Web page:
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Structural Basis for Low-Affinity Binding of Non-R2 Carboxylate-Substituted Tricyclic Quinoline Analogs to CK2α: Comparative Molecular Dynamics Simulation Studies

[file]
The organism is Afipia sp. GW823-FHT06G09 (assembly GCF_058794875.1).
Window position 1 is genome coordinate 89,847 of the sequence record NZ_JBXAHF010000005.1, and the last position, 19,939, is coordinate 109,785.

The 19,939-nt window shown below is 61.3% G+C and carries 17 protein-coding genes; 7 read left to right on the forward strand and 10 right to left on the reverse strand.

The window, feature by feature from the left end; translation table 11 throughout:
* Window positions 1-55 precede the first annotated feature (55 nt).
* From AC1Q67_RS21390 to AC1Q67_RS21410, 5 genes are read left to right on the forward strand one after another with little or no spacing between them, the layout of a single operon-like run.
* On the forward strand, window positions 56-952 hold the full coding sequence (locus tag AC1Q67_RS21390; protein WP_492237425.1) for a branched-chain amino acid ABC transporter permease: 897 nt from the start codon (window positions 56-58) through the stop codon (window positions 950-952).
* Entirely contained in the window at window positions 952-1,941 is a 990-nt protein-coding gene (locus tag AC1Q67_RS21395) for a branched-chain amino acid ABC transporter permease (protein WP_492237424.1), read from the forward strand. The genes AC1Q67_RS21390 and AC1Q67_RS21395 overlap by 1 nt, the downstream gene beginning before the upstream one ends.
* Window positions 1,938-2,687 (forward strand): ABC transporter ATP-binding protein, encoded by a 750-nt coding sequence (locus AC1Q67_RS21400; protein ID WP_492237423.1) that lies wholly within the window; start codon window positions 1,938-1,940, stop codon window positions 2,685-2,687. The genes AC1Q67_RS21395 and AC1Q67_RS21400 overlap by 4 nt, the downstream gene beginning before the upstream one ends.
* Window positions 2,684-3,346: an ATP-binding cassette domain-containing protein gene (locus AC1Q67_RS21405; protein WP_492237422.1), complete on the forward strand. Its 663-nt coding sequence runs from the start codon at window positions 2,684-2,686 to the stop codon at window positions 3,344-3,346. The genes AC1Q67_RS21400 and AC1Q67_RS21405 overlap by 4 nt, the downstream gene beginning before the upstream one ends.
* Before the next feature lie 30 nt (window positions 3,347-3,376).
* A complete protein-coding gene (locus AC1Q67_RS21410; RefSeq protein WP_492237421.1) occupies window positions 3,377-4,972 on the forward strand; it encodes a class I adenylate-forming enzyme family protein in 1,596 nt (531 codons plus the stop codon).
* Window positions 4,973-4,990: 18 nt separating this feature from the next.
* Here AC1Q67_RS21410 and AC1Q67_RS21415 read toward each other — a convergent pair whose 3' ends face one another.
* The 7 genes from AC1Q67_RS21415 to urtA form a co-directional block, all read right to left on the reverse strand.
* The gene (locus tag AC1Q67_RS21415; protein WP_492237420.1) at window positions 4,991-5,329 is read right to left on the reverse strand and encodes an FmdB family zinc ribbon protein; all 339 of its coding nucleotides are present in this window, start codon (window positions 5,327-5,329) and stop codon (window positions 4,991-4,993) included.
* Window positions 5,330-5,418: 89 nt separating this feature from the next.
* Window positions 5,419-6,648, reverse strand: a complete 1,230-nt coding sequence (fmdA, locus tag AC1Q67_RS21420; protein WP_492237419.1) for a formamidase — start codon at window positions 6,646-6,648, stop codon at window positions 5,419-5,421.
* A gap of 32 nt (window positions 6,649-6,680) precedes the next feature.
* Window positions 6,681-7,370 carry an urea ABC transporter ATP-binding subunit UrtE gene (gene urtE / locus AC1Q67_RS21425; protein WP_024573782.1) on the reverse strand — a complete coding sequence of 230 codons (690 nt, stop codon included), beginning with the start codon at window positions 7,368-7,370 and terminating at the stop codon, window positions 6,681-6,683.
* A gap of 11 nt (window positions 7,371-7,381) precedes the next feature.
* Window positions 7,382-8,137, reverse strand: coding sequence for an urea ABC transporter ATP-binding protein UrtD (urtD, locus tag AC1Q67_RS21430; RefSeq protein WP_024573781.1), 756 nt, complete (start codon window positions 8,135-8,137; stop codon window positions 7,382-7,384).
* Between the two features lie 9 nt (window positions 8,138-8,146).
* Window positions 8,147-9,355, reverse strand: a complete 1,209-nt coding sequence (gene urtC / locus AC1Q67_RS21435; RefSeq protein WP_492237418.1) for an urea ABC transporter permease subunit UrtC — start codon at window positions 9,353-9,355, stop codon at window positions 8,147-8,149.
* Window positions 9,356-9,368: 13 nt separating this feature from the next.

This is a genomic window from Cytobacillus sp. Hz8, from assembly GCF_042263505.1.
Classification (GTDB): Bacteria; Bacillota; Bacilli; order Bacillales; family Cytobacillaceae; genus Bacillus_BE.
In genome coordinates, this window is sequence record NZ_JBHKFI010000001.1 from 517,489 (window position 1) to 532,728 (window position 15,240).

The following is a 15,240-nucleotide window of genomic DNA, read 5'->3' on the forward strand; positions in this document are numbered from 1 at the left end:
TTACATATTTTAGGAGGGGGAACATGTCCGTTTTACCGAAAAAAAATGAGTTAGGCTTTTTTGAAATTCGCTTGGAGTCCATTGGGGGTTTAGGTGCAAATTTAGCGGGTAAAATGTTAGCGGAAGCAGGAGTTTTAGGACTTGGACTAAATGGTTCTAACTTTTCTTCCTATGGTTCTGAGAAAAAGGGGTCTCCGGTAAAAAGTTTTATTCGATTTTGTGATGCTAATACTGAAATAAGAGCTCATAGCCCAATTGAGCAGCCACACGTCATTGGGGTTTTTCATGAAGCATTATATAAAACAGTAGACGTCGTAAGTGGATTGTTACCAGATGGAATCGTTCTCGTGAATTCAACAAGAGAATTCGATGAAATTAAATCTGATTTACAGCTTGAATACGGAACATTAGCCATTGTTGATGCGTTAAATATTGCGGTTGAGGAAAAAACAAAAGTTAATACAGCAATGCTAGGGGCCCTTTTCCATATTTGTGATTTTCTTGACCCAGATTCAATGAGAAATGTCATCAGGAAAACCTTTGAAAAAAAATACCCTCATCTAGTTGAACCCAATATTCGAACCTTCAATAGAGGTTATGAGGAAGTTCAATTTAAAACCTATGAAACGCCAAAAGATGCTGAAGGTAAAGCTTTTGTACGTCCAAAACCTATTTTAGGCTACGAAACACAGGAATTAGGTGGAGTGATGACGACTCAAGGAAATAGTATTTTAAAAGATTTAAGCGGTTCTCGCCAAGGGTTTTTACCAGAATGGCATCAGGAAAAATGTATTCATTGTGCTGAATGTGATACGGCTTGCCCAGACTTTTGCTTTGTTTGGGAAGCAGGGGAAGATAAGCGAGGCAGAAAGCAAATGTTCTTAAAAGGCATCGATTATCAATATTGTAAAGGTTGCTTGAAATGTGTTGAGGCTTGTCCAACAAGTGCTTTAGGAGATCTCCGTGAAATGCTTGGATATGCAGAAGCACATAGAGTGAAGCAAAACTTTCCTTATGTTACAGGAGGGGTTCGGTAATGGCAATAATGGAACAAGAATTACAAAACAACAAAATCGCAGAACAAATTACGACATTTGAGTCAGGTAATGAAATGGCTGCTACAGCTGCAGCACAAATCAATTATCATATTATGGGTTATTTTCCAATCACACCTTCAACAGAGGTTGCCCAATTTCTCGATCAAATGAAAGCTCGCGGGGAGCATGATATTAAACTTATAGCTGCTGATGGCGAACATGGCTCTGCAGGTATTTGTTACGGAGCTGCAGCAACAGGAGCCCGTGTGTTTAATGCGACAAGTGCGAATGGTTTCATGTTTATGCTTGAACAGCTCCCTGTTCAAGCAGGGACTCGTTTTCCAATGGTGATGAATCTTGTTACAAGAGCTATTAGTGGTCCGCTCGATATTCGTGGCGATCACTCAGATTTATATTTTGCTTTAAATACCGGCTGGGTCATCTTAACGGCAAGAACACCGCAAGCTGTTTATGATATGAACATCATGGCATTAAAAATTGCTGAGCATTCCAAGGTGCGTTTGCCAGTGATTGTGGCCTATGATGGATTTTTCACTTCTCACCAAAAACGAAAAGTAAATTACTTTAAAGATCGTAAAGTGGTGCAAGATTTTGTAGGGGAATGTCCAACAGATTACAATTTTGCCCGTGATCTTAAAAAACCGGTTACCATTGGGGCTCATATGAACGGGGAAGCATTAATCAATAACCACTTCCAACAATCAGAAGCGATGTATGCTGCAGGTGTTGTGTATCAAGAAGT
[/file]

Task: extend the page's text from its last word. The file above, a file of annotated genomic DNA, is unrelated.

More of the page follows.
Protein kinase CK2 is a novel potential target for cancer treatment. The tricyclic quinoline compound CX-4945 (R2 = COOH) is the first bioavailable CK2 inhibitor used in human clinical trials for advanced solid tumors. CX-4945 analogs with non-R2 carboxylate function were demonstrated to be approximately 5000-fold less potent than compound 12 (R2 = COOH) in vitro. Molecular docking and molecular dynamics simulations were employed to elucidate the structural mechanisms through which the R2 non-ionizable and R3 carboxylic acid substituents influence binding affinity. Results show that the structure of CK2α and the orientation of ligands changed to different degrees in non-R2 carboxylate function systems. The inappropriate electrostatic interactions between the non-R2 carboxylate group and the positive region lead to improper protein–ligand recognition, which is followed by the reorientation of tricyclic skeletons. For CK2α, the affected positions are distributed over the glycine-rich loop (G-loop), C-loop, and the β4/β5 loop. The allosteric mechanisms between the deviated ligands and the changed regions are proposed. Detailed energy calculation and residue-based energy decomposition indicate the energetic influences on the contributions of the critical residues. These results are in accordance with one another and could provide rational clues to the design of more potent CK2 inhibitors.